My vision continued to worsen over the next few months, and I was referred to UCLA. In a wide-view eye angiogram, I had blood vessel leakage peripherally. With this and my previous testing, my UCLA retinologist thought I likely had either posterior uveitis, AIR or acute zonal occult outer retinopathy. All three of these are autoimmune-mediated so we at least had a direction to move in. In March, I would have a repeat ERG since the first one was likely too early to see changes per my retinologist.
Unfortunately, both of my UCLA appointments were rescheduled due to coronavirus, which mentally was extremely difficult as I felt that I was getting close to answers. I was literally watching myself go blind while waiting three additional months (total of five months) for the appointment and I was distraught and devastated.
In June, the repeat ERG showed extensive loss of retinal function in the left eye. This prompted the retinologist to order retinal antibodies to confirm the diagnosis of AIR and to help determine the underlying cause. Retinal antibodies are all immune-mediated; however, they can come from three categories: purely autoimmune, cancer-associated, or melanoma (skin cancer) associated. Six weeks later, my retinal antibodies returned, and I had zero in the autoimmune, one in the cancer-associated, and two in the melanoma-associated category. Obviously, this is not what we expected nor wanted.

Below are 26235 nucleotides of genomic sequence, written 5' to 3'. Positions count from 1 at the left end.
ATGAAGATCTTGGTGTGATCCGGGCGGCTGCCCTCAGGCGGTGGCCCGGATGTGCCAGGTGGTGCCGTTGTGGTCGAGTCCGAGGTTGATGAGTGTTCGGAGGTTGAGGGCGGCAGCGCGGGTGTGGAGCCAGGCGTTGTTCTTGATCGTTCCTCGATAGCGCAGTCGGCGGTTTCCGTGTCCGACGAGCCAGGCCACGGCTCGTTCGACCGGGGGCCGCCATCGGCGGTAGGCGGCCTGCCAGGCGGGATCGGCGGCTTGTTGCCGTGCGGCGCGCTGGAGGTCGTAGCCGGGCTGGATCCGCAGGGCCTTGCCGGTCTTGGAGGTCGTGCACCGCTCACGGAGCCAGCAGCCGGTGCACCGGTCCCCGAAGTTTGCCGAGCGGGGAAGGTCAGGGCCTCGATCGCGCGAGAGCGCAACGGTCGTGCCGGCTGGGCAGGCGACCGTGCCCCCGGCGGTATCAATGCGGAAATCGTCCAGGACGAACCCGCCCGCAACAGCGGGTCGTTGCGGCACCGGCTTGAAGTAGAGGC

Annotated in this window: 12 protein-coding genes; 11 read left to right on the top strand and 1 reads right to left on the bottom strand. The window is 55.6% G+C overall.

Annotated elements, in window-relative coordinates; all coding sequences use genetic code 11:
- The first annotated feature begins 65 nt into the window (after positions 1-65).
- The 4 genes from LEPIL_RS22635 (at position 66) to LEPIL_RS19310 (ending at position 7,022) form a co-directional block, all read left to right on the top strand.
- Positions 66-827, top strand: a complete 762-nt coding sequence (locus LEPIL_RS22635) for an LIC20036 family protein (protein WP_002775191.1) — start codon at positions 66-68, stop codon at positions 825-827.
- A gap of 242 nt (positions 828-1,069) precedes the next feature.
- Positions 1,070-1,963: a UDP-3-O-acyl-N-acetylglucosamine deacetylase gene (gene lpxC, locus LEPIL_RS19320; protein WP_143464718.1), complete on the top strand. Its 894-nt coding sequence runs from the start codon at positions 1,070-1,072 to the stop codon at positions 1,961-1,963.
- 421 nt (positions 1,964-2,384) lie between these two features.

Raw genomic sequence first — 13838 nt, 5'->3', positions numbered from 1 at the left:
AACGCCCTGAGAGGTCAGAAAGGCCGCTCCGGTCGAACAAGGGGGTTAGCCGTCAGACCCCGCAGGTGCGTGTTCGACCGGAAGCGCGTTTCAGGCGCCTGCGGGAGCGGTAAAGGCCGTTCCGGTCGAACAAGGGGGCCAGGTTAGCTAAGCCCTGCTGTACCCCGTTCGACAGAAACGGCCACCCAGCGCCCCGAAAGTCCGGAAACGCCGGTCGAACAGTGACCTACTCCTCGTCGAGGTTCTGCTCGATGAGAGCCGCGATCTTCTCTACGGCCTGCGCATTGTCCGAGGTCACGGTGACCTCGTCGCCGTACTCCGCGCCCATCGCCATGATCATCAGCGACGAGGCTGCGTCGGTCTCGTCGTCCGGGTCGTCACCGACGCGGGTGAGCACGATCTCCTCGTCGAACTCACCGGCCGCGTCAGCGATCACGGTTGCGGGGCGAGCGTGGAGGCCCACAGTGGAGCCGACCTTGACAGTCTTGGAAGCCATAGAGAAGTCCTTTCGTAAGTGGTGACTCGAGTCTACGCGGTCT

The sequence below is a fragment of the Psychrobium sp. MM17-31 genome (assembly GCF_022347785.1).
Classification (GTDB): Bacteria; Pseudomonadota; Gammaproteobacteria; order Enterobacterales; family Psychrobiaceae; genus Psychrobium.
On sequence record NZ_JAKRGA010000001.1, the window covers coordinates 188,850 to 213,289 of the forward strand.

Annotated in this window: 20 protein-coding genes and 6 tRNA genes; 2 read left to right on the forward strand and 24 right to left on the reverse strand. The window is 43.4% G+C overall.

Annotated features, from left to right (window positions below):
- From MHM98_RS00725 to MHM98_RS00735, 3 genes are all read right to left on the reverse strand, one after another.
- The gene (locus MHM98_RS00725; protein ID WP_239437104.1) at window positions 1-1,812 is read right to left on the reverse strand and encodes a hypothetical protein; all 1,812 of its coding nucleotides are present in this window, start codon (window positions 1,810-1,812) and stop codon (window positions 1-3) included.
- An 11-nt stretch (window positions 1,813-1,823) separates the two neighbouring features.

I have no overt signs of cancer or melanoma. Earlier this year, I had a full-body CT as well as a PET scan (scan looking for active cancer) and biopsy. With that said, cancer-associated retinopathy (CAR; a subtype of AIR) and melanoma-associated retinopathy (MAR; also, a subtype of AIR) the damage to the eyes frequently occurs before the cancer is evident. In CAR and MAR, the production of the antibodies slows the cancer growth substantially but destroys the retina leading to the loss of visual function. The next month or two will be filled with new specialists and additional diagnostic testing to screen and actively look for cancer.
Having a diagnosis is a relief but also, its own sort of a nightmare.
This was the abbreviated story of how it took a year to get a diagnosis of AIR/CAR/MAR and now still need more testing to determine the subtype. Sadly, even though it felt like a lifetime, this is much shorter than the average AIR diagnosis. Obviously, I did not expect to be in doctor offices extensively nor to have progressive vision loss with a high probability of becoming blind in my late 30s. With that said, I am going to shift from how I got the diagnosis to the emotional toll and challenges of this diagnosis.